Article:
As an artist that paints on canvas, I know firsthand what it’s like to start working on a piece of art and midway through change the direction of the artwork. It could be that I was tired of the subject and it didn’t inspire me anymore or another idea came to mind. In any case I start to paint over the old piece of art to create a new piece. Well, how about discovering new pieces of art underneath paintings from the Masters of art like Picasso or Da Vinci. Cool, right?
This story explains just how this is done. From the article:
One of Picasso’s most distinctive pieces from his Blue Period, “Le Gourmet,” depicts a child scraping his bowl for the last morsels of food. But underneath the azures and cobalts on the canvas, there’s a hidden portrait—of a veiled woman gazing serenely out into the distance. This hidden portrait, which Picasso worked on before his Blue Period, uses bolder dabs of white paint and may contain other unknown pigments.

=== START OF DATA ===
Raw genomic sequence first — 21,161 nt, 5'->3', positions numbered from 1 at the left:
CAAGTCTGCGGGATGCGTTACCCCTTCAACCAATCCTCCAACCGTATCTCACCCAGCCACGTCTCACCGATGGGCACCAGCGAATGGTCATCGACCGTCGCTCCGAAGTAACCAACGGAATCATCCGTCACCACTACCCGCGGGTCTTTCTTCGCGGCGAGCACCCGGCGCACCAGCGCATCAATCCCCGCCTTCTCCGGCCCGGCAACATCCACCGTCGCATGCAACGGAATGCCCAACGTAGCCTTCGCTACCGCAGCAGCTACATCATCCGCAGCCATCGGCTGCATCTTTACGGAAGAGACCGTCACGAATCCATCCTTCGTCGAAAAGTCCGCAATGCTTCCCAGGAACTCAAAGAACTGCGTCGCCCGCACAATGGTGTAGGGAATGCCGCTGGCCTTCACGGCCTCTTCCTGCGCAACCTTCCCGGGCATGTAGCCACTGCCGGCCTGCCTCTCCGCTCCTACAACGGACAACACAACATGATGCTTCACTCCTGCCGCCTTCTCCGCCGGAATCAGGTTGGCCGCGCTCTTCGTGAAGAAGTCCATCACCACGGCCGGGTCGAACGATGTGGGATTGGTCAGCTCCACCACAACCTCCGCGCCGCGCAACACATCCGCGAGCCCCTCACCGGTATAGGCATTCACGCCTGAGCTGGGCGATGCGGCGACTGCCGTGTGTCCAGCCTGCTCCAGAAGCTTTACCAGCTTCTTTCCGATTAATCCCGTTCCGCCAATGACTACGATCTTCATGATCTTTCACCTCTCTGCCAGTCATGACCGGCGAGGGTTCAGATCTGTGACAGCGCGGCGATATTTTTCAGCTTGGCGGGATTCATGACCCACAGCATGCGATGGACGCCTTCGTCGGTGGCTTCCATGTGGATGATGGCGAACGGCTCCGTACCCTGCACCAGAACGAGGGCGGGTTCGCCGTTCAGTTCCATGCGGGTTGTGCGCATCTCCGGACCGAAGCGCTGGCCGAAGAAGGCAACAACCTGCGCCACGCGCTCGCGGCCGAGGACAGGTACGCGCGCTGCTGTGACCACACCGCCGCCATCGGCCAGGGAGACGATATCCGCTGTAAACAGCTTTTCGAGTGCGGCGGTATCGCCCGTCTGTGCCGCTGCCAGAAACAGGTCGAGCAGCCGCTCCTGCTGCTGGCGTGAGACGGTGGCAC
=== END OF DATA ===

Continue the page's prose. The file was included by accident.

Read the rest of the Article here;
Harmony Huskinson for National Geographic